Diwali is an important event for Hindu, Sikh, and Jain communities all over the world – and in Leicester we like to celebrate it like no other.
Often referred to as the festival of light, Diwali is a time for religious rituals and the sharing of traditional stories. Every region in India has its own traditions, but Diwali itself represents the triumph of good over evil, light over darkness, and wisdom over ignorance. The festival celebrates the ancient legend of Lord Rama, who was stripped of his kingdom and sent into exile for 14 years by the evil spirit Ravana. Rama eventually defeated Ravana, and returned home triumphantly.
On Diwali night, most Hindus offer prayers to Ganesh and Lakshmi, the goddess of wealth and the god representing good fortune and wisdom. As the religious ceremony draws close, small clay lamps, known as divas, are arranged inside and outside the home to attract Lakshmi’s attention to bestow blessings for the year ahead. These celebrations have grown into huge festivals across the world, with Leicester hosting its own festival since 1983 that has since grown into the largest celebration of Diwali outside of India.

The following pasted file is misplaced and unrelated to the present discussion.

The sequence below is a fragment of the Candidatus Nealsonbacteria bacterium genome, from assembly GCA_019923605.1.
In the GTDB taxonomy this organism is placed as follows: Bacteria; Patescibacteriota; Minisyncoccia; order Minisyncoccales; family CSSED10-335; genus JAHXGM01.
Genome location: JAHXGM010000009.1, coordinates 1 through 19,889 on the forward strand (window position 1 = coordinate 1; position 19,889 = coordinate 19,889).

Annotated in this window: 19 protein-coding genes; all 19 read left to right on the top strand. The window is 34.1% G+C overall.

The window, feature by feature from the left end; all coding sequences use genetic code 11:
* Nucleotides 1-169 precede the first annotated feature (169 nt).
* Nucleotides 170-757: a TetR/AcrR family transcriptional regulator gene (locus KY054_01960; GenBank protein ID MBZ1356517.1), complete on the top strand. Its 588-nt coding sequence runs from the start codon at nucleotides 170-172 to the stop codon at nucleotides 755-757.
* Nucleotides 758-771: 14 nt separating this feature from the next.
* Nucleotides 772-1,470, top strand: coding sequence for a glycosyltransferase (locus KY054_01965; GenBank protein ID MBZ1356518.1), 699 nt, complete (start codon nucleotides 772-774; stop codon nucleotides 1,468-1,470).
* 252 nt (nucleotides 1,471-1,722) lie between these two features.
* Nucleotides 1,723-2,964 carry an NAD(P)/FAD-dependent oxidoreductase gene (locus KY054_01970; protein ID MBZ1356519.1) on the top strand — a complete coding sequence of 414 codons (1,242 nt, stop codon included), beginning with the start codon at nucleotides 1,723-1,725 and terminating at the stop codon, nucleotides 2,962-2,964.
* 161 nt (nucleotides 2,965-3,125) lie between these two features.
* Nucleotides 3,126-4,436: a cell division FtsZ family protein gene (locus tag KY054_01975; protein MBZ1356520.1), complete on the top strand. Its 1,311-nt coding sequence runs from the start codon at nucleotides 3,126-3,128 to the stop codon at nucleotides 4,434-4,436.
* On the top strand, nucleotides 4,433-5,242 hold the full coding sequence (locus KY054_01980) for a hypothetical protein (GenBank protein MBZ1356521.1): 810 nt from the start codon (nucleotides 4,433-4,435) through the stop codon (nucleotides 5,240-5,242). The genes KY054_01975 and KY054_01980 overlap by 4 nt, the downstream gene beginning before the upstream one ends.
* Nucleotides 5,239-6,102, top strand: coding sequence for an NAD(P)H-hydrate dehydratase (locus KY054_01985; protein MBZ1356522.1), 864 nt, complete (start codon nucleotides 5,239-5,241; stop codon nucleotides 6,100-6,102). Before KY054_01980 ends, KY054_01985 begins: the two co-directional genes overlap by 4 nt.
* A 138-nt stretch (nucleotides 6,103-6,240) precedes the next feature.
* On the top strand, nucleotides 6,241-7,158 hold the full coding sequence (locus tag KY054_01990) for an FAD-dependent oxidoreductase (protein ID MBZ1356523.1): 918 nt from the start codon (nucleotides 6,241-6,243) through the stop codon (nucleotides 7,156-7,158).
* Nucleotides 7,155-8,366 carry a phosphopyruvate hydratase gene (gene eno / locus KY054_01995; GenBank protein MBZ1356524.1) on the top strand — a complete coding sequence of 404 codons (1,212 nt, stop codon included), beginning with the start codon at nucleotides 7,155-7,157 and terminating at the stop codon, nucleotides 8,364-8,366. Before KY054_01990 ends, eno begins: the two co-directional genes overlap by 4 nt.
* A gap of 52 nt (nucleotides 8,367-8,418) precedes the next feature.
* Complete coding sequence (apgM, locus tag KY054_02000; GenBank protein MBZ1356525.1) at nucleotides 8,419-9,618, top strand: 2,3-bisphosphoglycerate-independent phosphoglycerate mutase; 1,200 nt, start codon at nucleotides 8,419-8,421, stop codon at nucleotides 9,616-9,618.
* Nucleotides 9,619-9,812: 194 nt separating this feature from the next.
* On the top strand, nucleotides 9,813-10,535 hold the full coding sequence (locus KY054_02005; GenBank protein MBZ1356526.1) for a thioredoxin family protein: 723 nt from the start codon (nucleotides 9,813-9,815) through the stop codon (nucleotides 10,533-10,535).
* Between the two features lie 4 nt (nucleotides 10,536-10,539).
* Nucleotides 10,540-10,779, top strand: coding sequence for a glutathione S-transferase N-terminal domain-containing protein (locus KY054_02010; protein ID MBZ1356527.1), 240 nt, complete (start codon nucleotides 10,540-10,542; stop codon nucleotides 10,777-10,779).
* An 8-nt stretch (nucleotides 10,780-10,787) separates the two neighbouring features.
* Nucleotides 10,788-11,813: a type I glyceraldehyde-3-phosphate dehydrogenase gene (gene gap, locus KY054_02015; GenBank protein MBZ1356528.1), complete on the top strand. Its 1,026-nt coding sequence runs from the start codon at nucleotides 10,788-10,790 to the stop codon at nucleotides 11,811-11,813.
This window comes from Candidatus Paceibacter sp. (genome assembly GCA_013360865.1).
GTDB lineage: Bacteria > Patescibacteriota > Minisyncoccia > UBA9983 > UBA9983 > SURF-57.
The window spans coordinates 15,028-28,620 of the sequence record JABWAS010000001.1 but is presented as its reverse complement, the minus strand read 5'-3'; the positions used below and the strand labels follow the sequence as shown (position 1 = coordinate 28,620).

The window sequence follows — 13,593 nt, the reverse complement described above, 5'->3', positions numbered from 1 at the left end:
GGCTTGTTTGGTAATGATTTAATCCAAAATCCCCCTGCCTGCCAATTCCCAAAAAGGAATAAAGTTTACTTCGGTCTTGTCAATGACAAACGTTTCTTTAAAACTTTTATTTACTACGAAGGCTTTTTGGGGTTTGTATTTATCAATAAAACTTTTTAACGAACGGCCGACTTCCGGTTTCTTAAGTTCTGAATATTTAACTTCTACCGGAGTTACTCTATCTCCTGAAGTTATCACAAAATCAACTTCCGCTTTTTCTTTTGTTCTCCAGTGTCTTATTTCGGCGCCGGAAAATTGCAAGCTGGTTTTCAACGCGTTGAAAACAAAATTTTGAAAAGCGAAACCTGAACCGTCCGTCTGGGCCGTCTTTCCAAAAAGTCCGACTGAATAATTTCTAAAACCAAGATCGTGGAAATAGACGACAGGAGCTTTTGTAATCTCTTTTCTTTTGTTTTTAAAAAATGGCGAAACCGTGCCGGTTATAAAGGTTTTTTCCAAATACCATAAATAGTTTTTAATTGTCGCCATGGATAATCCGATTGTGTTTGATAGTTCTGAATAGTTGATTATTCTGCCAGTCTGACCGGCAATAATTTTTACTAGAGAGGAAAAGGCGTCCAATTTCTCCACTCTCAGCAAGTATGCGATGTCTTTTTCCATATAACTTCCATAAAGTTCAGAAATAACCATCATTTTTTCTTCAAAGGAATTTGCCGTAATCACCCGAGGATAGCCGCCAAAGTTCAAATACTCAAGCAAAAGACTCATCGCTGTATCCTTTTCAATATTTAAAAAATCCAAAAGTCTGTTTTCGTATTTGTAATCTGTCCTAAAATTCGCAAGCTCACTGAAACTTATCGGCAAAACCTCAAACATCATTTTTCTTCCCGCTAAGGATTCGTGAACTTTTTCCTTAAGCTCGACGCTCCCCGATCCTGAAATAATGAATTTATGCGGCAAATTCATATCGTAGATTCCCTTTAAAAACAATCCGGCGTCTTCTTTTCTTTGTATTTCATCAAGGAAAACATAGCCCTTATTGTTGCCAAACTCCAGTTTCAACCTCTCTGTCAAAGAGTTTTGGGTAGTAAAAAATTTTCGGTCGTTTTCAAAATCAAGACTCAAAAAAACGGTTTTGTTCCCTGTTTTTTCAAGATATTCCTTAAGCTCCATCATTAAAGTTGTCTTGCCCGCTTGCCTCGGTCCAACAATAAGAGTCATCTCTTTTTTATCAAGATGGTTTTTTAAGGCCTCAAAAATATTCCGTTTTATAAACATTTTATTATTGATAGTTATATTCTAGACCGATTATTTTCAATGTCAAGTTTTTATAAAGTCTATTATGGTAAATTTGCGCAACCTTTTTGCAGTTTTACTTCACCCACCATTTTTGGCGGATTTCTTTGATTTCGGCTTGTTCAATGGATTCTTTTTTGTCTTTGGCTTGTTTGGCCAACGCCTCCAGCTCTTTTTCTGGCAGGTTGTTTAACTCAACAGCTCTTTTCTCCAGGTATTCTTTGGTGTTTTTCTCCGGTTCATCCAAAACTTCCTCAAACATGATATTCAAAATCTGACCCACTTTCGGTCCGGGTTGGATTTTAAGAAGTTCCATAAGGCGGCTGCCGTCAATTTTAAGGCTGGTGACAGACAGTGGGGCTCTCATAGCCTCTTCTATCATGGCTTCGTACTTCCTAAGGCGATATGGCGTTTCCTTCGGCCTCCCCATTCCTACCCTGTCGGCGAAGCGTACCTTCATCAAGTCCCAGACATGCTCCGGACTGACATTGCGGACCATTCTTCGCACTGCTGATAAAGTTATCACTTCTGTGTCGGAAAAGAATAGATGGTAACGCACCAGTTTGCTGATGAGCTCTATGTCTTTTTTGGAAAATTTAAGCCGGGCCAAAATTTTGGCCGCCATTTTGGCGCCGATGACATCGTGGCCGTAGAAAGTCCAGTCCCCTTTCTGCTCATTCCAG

“For the Asian community, the festival of Diwali is not only of religious significance. It has given a sense of pride, a sense of being able to share with a wider cross section of people the sense of sharing the light. The spirit of Diwali can be shared with everybody” – Rita Patel
This year the University of Leicester is sponsoring the Diwali events in celebration of its own Centenary year and the Asian communities that helped that feat be possible.
You too can join in the Festival of Light! After last year’s online event, Leicester City Council have proudly put the Diwali celebrations back onto the streets, with precautions for everybody’s safety and enjoyment. A main screen will be placed at Belgrave roundabout showing the cultural programme, with a second screen at the junction of Wand Street, and a third located on Cossington Street Recreation Ground. This allows for more space and freedom for everyone to enjoy.
Music, dance, and religious ceremonies will be shown on the screens at 6:30pm, followed by the Diwali lights coming alive with the help of Helter Skelter Arts, a trio of fire performers. A large Fire Garden will be displayed in Cossington Street, alongside the Diwali Village which will feature incredible food, stalls, and funfair rides from 3pm-9pm. Also, keep your eyes sharp during the switch-on to spot giant puppets Hanuman and Ravana, as they roam Belgrave Road in a battle over good and evil.
As with every year, it is sure to be a celebration filled with fun and exciting events for all so make sure you don’t miss out. Happy Diwali!